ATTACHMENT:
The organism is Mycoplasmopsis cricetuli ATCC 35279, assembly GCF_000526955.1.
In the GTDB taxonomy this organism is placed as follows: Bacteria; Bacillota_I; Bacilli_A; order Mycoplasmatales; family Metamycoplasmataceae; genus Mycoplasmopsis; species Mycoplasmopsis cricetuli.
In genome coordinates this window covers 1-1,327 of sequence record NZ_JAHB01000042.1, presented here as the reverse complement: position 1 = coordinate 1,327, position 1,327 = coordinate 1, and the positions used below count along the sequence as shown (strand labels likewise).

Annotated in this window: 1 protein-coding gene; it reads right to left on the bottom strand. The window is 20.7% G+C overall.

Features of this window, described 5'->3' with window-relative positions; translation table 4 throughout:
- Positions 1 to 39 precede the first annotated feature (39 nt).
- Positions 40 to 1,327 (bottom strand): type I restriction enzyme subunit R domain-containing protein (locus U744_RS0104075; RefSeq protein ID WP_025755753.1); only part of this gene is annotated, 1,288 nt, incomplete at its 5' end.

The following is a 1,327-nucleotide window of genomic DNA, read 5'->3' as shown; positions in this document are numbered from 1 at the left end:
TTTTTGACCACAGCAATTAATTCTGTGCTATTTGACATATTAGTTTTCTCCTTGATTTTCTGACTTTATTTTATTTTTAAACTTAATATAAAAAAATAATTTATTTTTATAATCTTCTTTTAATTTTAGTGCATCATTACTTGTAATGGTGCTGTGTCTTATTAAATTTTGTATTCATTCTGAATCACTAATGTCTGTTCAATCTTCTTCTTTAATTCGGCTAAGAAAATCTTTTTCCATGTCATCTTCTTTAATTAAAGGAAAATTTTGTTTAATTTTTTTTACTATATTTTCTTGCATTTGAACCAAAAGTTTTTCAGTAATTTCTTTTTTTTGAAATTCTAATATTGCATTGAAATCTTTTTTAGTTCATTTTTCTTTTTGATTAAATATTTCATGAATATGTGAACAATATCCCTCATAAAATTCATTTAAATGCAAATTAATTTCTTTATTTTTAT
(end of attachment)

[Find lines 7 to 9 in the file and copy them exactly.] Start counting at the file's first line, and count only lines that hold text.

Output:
- Positions 40 to 1,327 (bottom strand): type I restriction enzyme subunit R domain-containing protein (locus U744_RS0104075; RefSeq protein ID WP_025755753.1); only part of this gene is annotated, 1,288 nt, incomplete at its 5' end.

The following is a 1,327-nucleotide window of genomic DNA, read 5'->3' as shown; positions in this document are numbered from 1 at the left end:
TTTTTGACCACAGCAATTAATTCTGTGCTATTTGACATATTAGTTTTCTCCTTGATTTTCTGACTTTATTTTATTTTTAAACTTAATATAAAAAAATAATTTATTTTTATAATCTTCTTTTAATTTTAGTGCATCATTACTTGTAATGGTGCTGTGTCTTATTAAATTTTGTATTCATTCTGAATCACTAATGTCTGTTCAATCTTCTTCTTTAATTCGGCTAAGAAAATCTTTTTCCATGTCATCTTCTTTAATTAAAGGAAAATTTTGTTTAATTTTTTTTACTATATTTTCTTGCATTTGAACCAAAAGTTTTTCAGTAATTTCTTTTTTTTGAAATTCTAATATTGCATTGAAATCTTTTTTAGTTCATTTTTCTTTTTGATTAAATATTTCATGAATATGTGAACAATATCCCTCATAAAATTCATTTAAATGCAAATTAATTTCTTTATTTTTAT